Unmarked police ‘supercab’ HGV tractor units are now patrolling the M25 in a bid to improve safety on London’s orbital motorway. According to National Highways, the government-run organisation in charge of the country’s motorways and major A-roads, the cabs are part of the multi-agency Operation Orbital crackdown on driving offences.
The two-week Operation Orbital sees the supercabs, which have no speed limiters and flashing blue lights, film evidence of unsafe driving behaviour by pulling up alongside vehicles. The offending drivers can then be pulled over by more conventional police cars following a short distance behind.
The police vehicles have already been put to work across the UK, filming more than 21,000 offences on British motorways. Now, the trucks will work alongside the Metropolitan Police, City of London Police, Hertfordshire, Essex, Kent, Surrey and Thames Valley Police in Operation Orbital.
The National Highways-organised operation will also include the Driver and Vehicle Standards Agency (DVSA), which will assist with checks on vans and lorries. In particular, enforcement officers will be on the lookout for road worthiness, secure loads, weight, and drivers’ hours, as they attempt to improve safety on London’s orbital motorway.
Colin Evans, the regional road safety coordinator for National Highways in the south-east of England, said the operation would make the M25 safer for all road users.
“Over 7,500 vehicles travel round the M25 every hour, ranging from commuters getting to work to haulage firms delivering goods along the route or overseas,” he said. “The vast majority of drivers obey the law but a few are risking potentially devastating consequences by not carrying out appropriate checks before setting off or by driving dangerously. The two weeks of action will see enforcement agencies carrying out checks along the M25 to help improve safety for everyone.”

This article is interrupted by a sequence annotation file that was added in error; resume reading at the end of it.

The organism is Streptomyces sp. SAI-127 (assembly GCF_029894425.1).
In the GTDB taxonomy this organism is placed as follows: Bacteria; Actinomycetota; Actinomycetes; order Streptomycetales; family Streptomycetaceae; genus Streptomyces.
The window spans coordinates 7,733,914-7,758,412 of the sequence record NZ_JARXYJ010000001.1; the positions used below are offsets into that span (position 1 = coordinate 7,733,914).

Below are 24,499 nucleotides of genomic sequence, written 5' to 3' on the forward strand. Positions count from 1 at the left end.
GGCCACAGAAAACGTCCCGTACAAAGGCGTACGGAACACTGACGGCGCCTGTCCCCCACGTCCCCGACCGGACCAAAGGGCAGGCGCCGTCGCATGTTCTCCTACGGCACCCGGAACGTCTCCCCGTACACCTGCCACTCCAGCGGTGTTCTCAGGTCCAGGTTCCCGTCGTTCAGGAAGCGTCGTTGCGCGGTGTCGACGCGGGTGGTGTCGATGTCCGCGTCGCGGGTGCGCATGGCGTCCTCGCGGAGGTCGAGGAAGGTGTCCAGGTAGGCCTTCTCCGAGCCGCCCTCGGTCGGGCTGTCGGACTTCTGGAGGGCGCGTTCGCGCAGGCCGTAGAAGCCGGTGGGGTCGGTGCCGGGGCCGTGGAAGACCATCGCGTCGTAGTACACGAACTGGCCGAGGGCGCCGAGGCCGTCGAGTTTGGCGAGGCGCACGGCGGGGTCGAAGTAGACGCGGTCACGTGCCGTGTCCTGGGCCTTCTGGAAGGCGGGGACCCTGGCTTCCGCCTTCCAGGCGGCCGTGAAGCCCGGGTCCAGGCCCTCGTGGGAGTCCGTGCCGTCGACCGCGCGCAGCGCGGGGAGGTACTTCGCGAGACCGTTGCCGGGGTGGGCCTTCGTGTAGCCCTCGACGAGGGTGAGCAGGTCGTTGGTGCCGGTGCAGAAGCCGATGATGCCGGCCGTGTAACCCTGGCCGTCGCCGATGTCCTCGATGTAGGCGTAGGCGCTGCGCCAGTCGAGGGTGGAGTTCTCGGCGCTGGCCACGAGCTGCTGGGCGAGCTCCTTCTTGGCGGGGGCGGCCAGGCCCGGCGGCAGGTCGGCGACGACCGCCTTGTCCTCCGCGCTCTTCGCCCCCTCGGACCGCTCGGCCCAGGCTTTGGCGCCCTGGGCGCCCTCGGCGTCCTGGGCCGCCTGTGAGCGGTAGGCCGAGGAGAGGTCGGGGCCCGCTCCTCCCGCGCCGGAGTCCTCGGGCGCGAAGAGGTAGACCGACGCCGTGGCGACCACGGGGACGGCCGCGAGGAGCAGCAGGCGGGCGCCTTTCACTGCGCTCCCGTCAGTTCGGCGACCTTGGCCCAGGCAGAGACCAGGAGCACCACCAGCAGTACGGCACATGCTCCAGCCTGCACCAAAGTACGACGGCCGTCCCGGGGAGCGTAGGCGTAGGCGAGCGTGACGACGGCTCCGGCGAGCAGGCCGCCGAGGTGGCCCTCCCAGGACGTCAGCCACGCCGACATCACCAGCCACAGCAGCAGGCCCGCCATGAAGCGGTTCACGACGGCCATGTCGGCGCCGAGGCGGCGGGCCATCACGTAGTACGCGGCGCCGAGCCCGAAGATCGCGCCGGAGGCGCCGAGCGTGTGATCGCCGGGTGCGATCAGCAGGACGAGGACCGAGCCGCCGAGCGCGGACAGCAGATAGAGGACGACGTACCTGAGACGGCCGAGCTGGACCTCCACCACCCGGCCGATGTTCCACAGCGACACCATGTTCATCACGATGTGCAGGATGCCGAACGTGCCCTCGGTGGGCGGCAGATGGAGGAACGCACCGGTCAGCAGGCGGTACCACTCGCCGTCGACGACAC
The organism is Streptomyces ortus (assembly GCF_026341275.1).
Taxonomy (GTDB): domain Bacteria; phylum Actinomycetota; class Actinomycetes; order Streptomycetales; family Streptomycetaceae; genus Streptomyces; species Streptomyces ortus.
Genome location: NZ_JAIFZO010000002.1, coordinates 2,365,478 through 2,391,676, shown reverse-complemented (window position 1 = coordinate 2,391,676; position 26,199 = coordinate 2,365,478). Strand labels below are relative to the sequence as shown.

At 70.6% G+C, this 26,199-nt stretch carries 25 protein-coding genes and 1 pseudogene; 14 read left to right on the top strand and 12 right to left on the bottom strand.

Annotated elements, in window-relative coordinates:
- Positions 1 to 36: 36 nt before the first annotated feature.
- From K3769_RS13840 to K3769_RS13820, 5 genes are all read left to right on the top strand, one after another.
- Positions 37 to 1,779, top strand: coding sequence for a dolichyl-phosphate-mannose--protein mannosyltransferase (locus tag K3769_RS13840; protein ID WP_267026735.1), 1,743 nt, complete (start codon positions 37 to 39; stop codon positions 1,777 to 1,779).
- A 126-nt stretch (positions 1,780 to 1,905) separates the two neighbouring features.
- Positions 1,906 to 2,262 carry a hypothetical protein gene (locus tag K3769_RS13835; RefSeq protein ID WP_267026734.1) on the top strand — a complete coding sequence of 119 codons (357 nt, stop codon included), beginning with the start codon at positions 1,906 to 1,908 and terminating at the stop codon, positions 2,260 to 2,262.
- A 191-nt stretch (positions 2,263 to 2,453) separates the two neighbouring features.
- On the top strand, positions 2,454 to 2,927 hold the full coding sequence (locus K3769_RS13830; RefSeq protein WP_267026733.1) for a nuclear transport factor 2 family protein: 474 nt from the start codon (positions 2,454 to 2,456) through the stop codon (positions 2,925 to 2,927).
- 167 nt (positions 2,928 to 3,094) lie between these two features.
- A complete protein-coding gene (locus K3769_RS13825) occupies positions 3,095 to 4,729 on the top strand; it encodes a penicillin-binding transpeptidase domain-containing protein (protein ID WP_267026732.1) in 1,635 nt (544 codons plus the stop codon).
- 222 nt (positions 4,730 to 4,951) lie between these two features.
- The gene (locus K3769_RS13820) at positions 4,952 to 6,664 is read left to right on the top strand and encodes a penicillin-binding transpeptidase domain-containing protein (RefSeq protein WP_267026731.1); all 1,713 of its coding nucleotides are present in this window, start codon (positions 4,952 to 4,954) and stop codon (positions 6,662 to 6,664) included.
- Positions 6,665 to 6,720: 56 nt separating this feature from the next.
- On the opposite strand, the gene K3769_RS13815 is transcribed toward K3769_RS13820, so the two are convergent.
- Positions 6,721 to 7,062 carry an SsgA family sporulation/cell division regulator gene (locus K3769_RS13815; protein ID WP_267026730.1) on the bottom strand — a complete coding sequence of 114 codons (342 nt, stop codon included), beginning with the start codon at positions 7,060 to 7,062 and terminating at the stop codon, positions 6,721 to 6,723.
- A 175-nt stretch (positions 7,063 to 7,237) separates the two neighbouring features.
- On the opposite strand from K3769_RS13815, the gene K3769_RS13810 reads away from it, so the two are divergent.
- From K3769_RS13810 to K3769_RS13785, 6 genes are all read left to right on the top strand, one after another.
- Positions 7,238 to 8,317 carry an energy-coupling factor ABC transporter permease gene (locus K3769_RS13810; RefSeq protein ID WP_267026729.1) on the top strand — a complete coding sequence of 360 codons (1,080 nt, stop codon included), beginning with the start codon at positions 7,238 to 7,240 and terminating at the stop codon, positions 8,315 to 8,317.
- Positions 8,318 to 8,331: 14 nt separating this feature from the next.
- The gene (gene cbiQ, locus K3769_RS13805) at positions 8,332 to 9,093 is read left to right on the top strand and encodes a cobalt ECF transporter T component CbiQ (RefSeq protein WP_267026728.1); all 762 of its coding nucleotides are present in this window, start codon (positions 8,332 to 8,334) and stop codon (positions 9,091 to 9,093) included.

Meanwhile the National Police Chiefs’ Council lead for roads policing, Chief Constable Jo Shiner, said the police would crack down on drivers who flouted the law.
“Operation Orbital is a successful collaboration between the police and National Highways,” she said. “We remain committed to tackling those who take unnecessary risks with their own safety and the safety of others on our roads by allowing themselves to be distracted while driving. The consequences of these actions are often devastating. We will continue to work alongside National Highways on Operation Orbital and will take action against drivers who ignore the risks.”